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Matter 1.0, the home automation standard is finally available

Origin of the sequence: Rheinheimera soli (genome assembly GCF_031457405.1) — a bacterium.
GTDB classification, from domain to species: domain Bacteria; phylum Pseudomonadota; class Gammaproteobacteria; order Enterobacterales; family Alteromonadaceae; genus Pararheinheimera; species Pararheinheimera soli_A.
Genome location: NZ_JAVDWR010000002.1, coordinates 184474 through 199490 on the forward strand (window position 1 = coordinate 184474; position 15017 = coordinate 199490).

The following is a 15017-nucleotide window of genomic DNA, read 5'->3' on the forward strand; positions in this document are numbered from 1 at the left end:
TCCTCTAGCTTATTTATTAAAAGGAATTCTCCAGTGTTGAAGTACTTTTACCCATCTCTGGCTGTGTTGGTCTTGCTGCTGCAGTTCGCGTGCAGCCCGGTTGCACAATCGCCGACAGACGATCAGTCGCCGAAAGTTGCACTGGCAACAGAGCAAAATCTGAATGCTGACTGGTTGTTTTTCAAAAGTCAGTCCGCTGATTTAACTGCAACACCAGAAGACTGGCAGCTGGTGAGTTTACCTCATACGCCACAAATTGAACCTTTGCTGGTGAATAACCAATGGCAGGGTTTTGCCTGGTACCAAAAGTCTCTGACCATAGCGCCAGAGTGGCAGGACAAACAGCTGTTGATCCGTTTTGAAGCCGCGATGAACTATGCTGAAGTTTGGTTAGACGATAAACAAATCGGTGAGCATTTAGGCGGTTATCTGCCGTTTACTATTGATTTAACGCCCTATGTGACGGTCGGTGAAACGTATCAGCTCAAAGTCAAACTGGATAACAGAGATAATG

Although its arrival has been marred by delays and delays, the standard protocol that will pave the way for future smart homes, Matter, is taking its first steps into reality. Some signs have emerged in the past few days thanks to the growing number of new devices that have indicated official support for the standard. some examples? The futuristic smart hub Ikea Dirigera, or the newer Nest Wifi Pro from today, is on pre-sale at the Google Store. But now, the Communication Standards Alliance (CSA) has released the Matter 1.0 specification and launched a compatible product certification program. Device manufacturers are now free to adopt technology aimed at eliminating the compatibility issues and connectivity difficulties that often plague commercial solutions. Matter’s main goal is to simplify all configuration processes, leaving users the pleasure of enjoying their connected home. The dream of a standard capable of making products of different brands work within one ecosystem seemed a utopia until a few years ago, but now it is about to come true. The technology is based on a combination of WiFi, Bluetooth LE and smart mesh whose connections will be simplified thanks to a protocol called Thread, and now that the specifications are finalized, we should see an increase in devices in the coming months. Matter’s launch event, scheduled for November 3, will almost certainly show the first simulations with products in an advanced stage of development (the ones mentioned above for example). The invitation states that there will be a beta area where companies will be able to showcase their Matter-certified devices. Major tech companies have already signed up to support the standard and among them are Amazon, Apple, Google, LG, Samsung (via SmartThings), and Signify (Philips Hue). Obviously the 1.0 specification will not be a panacea for all evils and further developments will be needed, but it will be the first step to open up the possibility of purchasing devices from different brands for users, and out of the need to remain anchored in a well-defined ecosystem. It should also be remembered that the current material specification covers only a limited number of classes of devices. CSA said it is developing specifications for more devices, including popular categories like security cameras and robotic vacuum cleaners, but at launch, compatible devices will be limited to smart light bulbs, fixtures, sockets, smart switches, smart thermostats and other controls. Smart blinds, smart sensors, connected locks, and multimedia devices, including televisions. Smartphone apps such as the Google Home app and the Apple Home app will also be considered as important controllers. Bridges can also be certified by Matter to bring their connected products into the global ecosystem. In this regard, we conclude with great news that, according to Signify, owner of Philips Hue, the Smart Lighting Control Bridge will be upgraded to Matter, allowing its lights to be controlled by any Matter controller without the need to purchase new hardware.

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